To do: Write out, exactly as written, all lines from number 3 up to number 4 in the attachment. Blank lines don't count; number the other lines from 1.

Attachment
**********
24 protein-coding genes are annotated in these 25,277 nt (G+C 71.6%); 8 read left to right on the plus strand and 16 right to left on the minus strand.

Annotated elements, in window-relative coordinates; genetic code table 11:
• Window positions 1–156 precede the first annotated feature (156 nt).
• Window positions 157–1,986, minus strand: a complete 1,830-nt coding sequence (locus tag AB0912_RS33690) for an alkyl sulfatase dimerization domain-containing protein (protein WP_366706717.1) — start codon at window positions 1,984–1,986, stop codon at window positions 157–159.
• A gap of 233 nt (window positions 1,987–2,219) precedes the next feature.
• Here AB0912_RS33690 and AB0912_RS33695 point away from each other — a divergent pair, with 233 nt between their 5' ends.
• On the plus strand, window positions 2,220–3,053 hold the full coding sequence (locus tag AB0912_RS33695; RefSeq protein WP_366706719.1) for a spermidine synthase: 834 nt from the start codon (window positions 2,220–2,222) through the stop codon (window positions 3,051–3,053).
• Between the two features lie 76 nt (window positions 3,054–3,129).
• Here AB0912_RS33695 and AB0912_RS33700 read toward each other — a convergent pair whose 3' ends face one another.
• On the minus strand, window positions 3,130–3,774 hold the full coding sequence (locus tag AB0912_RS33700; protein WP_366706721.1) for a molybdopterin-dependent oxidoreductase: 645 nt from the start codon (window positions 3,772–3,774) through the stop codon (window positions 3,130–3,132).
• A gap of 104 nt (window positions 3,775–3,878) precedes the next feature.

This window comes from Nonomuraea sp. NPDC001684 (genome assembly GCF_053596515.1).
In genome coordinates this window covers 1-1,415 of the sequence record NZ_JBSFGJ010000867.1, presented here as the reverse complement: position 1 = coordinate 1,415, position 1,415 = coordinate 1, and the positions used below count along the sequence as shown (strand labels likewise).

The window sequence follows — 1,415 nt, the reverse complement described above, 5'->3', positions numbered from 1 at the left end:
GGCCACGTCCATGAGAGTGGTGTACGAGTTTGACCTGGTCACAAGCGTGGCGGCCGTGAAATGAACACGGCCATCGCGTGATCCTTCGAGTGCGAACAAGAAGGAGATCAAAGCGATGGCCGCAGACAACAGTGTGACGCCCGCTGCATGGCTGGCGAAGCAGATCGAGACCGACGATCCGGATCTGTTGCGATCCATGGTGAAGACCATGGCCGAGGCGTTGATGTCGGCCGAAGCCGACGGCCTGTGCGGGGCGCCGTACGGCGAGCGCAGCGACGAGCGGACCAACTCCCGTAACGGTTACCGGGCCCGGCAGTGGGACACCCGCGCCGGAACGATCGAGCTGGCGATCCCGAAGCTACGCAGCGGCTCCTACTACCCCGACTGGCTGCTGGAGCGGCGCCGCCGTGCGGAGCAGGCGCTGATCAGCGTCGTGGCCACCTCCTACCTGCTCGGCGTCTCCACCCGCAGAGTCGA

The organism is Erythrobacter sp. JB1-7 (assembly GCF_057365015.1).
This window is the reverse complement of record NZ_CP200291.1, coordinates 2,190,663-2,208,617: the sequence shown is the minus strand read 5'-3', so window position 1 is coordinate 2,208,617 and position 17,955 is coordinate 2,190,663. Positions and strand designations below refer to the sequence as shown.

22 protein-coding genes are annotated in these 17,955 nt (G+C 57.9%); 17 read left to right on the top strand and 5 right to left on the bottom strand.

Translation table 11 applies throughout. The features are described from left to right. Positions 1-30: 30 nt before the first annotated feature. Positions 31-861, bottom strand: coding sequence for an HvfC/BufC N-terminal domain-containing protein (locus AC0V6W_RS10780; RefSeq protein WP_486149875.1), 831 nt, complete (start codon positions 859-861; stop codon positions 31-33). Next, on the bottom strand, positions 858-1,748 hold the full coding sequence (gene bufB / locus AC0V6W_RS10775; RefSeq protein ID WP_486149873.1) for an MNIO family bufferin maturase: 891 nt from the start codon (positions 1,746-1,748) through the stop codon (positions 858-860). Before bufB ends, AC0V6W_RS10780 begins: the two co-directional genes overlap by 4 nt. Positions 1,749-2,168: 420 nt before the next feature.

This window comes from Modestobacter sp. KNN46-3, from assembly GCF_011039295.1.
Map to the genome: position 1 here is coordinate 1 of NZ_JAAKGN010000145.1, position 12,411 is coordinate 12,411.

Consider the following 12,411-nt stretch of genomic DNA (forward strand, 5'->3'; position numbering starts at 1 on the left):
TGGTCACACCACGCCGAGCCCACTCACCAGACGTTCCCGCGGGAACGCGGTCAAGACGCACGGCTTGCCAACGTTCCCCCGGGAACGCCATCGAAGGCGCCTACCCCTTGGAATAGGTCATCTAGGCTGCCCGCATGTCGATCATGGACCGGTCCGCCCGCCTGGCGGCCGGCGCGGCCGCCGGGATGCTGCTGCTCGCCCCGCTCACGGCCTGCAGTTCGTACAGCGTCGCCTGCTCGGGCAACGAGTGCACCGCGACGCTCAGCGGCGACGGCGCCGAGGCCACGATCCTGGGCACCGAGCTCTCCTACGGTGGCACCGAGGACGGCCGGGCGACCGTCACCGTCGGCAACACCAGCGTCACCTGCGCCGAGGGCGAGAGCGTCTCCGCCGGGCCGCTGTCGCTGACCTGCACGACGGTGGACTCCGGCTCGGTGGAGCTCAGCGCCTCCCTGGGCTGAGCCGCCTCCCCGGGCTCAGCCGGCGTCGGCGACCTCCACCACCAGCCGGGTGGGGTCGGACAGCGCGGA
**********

• Window positions 1–156 precede the first annotated feature (156 nt).
• Window positions 157–1,986, minus strand: a complete 1,830-nt coding sequence (locus tag AB0912_RS33690) for an alkyl sulfatase dimerization domain-containing protein (protein WP_366706717.1) — start codon at window positions 1,984–1,986, stop codon at window positions 157–159.